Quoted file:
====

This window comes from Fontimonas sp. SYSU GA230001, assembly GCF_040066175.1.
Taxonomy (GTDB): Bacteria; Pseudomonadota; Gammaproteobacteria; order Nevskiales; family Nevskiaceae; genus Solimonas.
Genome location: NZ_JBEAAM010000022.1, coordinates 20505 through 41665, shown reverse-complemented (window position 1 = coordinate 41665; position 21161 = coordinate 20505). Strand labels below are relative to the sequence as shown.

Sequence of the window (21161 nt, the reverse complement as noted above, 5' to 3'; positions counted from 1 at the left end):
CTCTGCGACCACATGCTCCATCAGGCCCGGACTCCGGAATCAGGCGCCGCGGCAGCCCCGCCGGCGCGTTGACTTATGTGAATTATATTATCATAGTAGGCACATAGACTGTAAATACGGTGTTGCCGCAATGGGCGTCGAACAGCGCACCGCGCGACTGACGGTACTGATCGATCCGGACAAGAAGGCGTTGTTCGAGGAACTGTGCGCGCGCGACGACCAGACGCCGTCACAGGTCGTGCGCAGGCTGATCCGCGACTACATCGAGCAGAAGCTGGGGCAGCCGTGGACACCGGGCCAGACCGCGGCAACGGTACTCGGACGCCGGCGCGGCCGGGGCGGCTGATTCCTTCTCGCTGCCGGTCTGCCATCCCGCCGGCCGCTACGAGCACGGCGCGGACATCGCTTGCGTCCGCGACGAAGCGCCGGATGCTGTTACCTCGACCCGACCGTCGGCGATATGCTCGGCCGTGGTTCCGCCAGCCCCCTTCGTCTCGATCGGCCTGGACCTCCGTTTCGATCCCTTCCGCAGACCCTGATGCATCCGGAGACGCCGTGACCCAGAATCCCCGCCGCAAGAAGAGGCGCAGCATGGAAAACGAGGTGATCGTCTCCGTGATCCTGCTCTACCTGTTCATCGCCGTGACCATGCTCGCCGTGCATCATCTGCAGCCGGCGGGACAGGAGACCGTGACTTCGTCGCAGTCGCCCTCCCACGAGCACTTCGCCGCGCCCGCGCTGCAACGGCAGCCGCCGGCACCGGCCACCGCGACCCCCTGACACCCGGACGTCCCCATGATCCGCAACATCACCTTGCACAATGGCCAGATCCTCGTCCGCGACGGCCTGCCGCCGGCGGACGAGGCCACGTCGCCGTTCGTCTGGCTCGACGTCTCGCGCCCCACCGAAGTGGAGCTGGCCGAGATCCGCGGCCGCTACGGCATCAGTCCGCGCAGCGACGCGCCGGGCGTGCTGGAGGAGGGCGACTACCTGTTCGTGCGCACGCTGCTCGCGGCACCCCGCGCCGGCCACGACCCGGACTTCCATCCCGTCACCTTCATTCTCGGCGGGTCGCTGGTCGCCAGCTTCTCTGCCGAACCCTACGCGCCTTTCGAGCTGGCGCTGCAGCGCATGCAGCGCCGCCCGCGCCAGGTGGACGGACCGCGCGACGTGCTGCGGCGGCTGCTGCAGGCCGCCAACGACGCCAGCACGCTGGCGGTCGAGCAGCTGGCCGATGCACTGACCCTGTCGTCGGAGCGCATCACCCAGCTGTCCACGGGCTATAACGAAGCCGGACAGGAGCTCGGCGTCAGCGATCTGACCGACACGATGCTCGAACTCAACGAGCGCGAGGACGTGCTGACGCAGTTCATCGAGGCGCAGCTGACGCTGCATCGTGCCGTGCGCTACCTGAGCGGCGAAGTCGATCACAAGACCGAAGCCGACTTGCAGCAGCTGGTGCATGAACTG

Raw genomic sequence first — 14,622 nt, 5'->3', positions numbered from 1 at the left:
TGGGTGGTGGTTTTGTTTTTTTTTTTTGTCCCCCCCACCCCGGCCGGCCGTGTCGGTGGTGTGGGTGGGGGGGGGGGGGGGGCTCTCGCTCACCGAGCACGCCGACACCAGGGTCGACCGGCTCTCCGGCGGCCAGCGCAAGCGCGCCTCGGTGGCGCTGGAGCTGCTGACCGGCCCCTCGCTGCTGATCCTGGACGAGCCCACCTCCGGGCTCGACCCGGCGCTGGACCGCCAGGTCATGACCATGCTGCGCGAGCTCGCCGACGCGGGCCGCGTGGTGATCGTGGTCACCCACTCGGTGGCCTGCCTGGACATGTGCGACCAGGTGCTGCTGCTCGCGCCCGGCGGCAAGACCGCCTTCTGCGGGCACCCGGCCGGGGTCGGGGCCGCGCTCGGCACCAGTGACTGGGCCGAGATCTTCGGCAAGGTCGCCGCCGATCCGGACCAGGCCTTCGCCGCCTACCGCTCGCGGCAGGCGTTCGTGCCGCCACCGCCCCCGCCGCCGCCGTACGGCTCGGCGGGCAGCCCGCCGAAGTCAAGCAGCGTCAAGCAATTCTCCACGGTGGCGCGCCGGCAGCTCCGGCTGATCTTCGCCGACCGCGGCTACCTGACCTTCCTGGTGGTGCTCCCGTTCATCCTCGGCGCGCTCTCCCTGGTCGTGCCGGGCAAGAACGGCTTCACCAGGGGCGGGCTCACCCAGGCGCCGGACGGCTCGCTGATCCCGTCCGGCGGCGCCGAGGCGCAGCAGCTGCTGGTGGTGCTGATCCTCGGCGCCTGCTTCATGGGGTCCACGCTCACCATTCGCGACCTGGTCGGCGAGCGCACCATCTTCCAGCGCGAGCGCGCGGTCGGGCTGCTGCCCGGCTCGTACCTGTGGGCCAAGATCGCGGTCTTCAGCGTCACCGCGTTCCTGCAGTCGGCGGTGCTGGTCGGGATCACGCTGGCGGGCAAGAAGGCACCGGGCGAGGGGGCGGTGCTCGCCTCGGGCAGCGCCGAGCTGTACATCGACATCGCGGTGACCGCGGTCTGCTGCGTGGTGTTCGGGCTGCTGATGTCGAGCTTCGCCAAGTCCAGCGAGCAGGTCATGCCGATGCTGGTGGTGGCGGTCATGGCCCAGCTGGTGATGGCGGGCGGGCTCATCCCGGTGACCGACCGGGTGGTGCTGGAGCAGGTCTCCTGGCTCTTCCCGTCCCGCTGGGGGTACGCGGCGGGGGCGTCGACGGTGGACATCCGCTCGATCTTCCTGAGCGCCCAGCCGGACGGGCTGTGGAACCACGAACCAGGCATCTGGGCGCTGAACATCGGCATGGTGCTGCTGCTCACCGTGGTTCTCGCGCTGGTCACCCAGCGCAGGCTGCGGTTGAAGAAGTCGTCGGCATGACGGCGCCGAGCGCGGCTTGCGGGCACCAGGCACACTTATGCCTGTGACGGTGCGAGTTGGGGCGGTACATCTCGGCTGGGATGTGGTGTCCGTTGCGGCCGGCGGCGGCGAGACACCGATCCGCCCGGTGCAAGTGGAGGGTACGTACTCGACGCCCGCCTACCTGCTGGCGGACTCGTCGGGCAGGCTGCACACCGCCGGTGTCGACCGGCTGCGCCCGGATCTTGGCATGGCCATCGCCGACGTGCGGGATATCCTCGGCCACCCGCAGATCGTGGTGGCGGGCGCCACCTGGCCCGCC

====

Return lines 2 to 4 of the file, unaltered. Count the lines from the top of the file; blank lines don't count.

Taxonomy (GTDB): Bacteria; Pseudomonadota; Gammaproteobacteria; order Nevskiales; family Nevskiaceae; genus Solimonas.
Genome location: NZ_JBEAAM010000022.1, coordinates 20505 through 41665, shown reverse-complemented (window position 1 = coordinate 41665; position 21161 = coordinate 20505). Strand labels below are relative to the sequence as shown.

Sequence of the window (21161 nt, the reverse complement as noted above, 5' to 3'; positions counted from 1 at the left end):